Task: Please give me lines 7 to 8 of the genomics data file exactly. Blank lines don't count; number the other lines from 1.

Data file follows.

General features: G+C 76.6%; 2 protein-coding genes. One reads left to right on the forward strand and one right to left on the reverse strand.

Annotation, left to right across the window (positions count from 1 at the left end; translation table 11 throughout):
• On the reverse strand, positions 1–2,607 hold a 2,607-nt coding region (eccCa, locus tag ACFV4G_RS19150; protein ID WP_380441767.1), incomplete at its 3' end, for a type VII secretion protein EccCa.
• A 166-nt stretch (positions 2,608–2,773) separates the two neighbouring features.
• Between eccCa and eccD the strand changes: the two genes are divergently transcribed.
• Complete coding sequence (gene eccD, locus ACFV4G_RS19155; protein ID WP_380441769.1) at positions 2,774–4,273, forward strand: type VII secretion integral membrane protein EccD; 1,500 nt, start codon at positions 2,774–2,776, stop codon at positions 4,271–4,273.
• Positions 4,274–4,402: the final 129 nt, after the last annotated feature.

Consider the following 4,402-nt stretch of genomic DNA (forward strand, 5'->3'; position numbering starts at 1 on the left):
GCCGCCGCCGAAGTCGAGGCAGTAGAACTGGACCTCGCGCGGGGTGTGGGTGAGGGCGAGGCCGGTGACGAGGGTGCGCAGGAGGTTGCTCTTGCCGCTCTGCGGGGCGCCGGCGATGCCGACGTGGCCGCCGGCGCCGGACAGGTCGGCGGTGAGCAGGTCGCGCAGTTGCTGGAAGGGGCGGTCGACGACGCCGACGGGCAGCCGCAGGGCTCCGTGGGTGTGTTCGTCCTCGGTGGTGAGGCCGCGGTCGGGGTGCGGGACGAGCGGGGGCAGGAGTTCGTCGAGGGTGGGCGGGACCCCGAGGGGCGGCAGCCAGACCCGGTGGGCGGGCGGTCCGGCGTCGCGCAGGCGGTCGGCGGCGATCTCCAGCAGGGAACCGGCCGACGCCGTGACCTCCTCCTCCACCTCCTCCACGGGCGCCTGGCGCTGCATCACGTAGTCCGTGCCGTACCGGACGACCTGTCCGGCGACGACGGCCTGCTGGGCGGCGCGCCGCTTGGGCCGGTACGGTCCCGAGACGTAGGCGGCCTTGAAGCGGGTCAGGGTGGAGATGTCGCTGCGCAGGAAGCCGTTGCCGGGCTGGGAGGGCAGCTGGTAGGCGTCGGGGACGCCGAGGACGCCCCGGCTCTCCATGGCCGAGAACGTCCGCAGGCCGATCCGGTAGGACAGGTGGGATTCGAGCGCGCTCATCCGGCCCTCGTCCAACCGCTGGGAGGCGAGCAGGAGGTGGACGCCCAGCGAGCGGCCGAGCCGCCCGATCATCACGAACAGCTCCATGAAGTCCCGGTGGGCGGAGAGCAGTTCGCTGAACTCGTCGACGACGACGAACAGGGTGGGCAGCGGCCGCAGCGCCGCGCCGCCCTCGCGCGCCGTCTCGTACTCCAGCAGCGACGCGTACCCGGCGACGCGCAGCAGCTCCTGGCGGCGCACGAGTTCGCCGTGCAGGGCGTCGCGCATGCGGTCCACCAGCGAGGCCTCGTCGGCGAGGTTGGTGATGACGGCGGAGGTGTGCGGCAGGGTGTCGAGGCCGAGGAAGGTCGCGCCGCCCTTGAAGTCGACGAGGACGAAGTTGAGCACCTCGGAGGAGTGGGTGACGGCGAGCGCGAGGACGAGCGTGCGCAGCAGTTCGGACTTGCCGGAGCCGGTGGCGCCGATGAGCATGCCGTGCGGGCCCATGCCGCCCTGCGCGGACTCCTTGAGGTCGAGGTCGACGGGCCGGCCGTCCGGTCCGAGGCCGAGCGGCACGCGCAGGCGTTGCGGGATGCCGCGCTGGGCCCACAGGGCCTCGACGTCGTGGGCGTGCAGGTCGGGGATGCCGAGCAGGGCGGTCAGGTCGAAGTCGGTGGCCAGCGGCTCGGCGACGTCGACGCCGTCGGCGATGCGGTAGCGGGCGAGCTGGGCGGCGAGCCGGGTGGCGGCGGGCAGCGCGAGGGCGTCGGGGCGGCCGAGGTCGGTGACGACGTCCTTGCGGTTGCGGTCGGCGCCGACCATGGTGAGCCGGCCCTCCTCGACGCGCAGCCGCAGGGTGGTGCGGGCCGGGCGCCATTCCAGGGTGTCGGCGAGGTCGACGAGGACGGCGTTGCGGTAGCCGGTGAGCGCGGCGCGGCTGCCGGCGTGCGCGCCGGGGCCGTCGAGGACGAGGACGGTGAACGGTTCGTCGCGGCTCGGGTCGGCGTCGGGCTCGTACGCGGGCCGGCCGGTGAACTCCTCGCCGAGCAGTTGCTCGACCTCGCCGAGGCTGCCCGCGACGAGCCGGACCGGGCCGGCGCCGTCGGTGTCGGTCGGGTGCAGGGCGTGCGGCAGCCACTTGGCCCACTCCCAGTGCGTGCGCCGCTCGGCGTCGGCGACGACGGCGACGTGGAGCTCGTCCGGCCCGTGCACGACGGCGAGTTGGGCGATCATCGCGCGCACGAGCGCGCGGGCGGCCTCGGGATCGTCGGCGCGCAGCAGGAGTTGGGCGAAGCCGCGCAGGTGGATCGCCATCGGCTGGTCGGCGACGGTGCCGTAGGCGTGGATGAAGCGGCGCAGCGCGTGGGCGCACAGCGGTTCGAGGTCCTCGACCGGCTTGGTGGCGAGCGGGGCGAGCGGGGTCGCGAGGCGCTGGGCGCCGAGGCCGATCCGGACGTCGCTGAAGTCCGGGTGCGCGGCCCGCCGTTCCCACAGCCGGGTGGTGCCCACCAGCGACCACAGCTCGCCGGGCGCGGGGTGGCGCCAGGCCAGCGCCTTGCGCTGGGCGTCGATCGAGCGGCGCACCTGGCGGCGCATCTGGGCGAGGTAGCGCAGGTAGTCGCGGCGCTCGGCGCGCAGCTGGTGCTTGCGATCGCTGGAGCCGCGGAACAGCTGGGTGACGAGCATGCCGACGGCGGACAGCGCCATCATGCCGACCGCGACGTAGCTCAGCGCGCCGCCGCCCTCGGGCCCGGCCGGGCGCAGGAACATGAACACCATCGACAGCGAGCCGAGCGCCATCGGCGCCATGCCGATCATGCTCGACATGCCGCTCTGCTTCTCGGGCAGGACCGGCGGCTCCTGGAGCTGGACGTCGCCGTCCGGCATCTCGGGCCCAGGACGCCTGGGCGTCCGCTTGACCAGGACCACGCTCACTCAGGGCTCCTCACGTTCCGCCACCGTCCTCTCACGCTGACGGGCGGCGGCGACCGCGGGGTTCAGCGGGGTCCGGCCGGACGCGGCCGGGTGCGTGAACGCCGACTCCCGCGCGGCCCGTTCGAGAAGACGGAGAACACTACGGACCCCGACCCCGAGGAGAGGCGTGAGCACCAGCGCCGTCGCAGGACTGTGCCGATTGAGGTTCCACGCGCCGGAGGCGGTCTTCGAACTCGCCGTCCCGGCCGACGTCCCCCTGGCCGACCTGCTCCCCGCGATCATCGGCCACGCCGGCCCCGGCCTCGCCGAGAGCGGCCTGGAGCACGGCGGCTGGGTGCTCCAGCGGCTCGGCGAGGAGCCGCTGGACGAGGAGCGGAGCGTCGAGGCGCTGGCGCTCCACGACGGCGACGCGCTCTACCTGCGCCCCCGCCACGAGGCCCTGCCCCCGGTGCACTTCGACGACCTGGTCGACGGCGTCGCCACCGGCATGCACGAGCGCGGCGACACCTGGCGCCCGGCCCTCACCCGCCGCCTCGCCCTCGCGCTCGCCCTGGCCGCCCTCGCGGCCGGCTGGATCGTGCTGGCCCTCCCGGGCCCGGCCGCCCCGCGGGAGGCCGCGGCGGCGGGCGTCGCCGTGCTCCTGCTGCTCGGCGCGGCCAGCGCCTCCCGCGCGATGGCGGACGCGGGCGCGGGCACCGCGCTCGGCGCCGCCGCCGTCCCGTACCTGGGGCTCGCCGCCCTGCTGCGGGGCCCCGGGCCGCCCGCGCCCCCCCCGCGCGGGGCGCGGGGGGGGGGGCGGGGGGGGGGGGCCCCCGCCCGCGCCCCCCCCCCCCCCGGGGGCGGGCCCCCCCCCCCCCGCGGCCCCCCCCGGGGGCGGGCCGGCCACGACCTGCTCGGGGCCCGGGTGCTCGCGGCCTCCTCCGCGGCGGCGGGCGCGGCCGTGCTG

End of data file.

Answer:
• Positions 4,274–4,402: the final 129 nt, after the last annotated feature.

Consider the following 4,402-nt stretch of genomic DNA (forward strand, 5'->3'; position numbering starts at 1 on the left):